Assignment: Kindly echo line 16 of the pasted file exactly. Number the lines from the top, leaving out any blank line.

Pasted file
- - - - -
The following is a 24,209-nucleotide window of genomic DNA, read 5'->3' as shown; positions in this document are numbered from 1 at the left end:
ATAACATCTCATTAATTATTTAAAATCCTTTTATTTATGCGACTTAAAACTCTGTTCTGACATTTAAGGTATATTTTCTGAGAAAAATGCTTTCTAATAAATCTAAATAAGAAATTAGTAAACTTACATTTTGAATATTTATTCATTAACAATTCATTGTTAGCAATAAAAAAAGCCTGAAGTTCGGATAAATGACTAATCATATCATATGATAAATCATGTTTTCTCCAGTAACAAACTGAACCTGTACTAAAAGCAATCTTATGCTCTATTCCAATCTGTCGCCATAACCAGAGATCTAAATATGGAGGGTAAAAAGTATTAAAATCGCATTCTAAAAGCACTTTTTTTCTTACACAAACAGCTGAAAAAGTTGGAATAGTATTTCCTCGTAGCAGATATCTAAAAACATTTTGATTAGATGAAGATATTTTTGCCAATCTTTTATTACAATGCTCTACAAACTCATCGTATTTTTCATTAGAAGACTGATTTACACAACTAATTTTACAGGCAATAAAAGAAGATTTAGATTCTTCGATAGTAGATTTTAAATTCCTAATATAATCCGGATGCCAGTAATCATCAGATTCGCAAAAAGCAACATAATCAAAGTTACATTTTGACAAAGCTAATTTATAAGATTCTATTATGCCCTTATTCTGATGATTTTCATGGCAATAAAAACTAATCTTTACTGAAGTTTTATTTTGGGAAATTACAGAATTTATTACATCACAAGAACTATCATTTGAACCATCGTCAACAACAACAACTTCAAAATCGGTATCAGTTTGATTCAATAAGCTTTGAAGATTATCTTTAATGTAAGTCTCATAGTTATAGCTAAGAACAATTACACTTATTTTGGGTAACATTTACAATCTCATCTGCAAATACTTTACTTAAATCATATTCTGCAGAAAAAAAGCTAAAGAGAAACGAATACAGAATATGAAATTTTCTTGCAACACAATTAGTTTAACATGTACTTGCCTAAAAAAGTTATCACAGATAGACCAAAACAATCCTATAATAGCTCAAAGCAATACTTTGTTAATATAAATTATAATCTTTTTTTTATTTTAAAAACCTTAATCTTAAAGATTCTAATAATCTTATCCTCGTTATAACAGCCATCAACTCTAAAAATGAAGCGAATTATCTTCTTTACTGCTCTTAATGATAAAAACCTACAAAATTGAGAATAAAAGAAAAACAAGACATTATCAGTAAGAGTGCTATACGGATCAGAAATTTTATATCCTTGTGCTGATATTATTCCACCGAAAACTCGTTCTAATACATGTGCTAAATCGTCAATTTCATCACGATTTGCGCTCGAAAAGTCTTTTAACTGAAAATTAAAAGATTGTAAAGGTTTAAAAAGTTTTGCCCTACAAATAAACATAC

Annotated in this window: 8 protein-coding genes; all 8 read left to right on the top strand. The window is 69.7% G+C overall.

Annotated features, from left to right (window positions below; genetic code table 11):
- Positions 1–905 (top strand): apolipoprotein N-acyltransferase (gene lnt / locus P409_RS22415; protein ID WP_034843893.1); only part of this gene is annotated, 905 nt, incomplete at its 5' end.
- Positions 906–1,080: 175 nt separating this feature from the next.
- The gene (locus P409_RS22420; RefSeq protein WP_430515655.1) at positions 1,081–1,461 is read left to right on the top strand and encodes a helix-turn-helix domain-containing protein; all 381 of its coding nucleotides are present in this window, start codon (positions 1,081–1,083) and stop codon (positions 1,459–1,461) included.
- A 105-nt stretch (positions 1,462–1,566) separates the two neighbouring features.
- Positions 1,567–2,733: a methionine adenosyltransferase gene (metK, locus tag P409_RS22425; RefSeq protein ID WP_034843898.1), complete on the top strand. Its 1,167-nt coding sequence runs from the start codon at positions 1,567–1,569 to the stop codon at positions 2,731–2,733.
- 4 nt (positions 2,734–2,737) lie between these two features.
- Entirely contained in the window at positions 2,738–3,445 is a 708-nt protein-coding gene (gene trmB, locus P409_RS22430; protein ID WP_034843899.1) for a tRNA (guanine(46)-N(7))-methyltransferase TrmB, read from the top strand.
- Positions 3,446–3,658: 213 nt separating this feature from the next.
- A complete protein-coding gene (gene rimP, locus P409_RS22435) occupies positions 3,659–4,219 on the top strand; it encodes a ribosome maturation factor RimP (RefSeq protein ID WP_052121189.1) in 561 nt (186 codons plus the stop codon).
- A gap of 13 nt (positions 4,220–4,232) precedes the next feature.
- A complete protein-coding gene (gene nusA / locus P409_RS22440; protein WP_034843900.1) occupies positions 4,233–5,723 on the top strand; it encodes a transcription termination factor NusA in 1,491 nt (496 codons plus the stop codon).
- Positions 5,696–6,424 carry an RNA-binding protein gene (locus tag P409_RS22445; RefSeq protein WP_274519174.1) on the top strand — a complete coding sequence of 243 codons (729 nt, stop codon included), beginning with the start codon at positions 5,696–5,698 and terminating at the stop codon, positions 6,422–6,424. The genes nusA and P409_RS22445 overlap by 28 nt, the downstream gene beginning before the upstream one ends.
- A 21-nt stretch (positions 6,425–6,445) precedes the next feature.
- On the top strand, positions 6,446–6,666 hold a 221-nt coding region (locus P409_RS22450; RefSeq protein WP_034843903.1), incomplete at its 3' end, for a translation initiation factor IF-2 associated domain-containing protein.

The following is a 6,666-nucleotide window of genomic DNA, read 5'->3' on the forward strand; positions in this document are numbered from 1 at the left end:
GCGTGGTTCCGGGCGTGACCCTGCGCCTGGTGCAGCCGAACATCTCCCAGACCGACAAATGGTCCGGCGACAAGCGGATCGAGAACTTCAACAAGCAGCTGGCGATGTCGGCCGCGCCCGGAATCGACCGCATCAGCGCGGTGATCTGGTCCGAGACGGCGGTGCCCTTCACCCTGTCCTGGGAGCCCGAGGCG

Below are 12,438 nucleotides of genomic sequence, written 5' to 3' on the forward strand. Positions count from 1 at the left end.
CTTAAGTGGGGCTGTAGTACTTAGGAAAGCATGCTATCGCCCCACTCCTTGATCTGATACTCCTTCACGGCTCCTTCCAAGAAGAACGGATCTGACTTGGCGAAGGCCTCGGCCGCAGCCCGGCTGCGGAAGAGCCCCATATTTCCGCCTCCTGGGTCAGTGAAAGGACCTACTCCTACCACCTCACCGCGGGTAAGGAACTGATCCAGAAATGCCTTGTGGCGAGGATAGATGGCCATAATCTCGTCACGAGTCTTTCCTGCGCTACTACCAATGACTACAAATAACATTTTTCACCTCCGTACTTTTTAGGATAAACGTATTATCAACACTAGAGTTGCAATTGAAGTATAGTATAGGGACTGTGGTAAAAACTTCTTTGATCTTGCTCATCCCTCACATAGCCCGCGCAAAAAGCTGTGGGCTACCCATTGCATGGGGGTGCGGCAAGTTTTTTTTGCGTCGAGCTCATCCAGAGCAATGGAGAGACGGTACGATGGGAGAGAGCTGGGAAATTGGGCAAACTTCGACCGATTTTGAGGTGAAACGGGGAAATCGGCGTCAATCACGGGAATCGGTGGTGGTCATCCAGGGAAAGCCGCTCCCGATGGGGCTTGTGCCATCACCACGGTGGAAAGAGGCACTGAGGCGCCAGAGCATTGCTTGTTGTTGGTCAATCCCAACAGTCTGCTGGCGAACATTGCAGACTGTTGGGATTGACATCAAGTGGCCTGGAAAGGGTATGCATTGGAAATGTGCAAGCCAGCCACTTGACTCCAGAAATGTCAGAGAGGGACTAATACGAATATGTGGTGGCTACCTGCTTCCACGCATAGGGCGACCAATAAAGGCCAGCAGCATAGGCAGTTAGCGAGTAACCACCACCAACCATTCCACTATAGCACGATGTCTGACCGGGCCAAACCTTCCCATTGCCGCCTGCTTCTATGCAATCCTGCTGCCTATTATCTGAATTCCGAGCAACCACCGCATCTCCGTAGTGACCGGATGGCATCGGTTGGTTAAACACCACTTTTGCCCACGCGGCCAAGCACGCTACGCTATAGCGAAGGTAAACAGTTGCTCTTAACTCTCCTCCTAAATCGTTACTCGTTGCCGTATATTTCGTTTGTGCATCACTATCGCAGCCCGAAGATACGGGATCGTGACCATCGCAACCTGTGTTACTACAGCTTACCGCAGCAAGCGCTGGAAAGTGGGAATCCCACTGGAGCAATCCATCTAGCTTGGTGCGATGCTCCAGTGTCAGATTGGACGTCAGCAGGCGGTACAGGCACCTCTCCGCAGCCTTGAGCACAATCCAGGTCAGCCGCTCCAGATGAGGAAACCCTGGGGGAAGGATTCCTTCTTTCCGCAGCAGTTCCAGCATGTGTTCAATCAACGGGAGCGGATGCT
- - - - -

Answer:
- Positions 5,696–6,424 carry an RNA-binding protein gene (locus tag P409_RS22445; RefSeq protein WP_274519174.1) on the top strand — a complete coding sequence of 243 codons (729 nt, stop codon included), beginning with the start codon at positions 5,696–5,698 and terminating at the stop codon, positions 6,422–6,424. The genes nusA and P409_RS22445 overlap by 28 nt, the downstream gene beginning before the upstream one ends.